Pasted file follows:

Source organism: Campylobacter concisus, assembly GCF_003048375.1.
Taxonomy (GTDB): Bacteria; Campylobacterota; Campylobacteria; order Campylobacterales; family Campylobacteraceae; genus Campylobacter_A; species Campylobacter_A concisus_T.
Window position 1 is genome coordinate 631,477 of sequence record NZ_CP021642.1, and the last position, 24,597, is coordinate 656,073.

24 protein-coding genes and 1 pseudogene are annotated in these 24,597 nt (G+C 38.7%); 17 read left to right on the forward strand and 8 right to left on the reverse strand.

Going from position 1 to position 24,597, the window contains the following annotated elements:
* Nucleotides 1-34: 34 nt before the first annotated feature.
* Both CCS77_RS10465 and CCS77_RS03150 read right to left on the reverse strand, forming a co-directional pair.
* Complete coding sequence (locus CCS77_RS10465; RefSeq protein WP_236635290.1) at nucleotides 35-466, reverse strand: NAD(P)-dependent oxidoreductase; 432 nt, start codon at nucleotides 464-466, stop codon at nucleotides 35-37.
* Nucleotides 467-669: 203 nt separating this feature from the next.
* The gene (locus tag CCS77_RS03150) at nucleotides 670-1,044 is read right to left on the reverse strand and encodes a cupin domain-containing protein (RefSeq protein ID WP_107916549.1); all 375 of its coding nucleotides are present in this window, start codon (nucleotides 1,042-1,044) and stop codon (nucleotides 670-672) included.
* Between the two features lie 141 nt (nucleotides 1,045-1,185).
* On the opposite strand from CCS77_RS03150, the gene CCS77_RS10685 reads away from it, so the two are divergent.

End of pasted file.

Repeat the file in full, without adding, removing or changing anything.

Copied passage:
Source organism: Campylobacter concisus, assembly GCF_003048375.1.
Taxonomy (GTDB): Bacteria; Campylobacterota; Campylobacteria; order Campylobacterales; family Campylobacteraceae; genus Campylobacter_A; species Campylobacter_A concisus_T.
Window position 1 is genome coordinate 631,477 of sequence record NZ_CP021642.1, and the last position, 24,597, is coordinate 656,073.

24 protein-coding genes and 1 pseudogene are annotated in these 24,597 nt (G+C 38.7%); 17 read left to right on the forward strand and 8 right to left on the reverse strand.

Going from position 1 to position 24,597, the window contains the following annotated elements:
* Nucleotides 1-34: 34 nt before the first annotated feature.
* Both CCS77_RS10465 and CCS77_RS03150 read right to left on the reverse strand, forming a co-directional pair.
* Complete coding sequence (locus CCS77_RS10465; RefSeq protein WP_236635290.1) at nucleotides 35-466, reverse strand: NAD(P)-dependent oxidoreductase; 432 nt, start codon at nucleotides 464-466, stop codon at nucleotides 35-37.
* Nucleotides 467-669: 203 nt separating this feature from the next.
* The gene (locus tag CCS77_RS03150) at nucleotides 670-1,044 is read right to left on the reverse strand and encodes a cupin domain-containing protein (RefSeq protein ID WP_107916549.1); all 375 of its coding nucleotides are present in this window, start codon (nucleotides 1,042-1,044) and stop codon (nucleotides 670-672) included.
* Between the two features lie 141 nt (nucleotides 1,045-1,185).
* On the opposite strand from CCS77_RS03150, the gene CCS77_RS10685 reads away from it, so the two are divergent.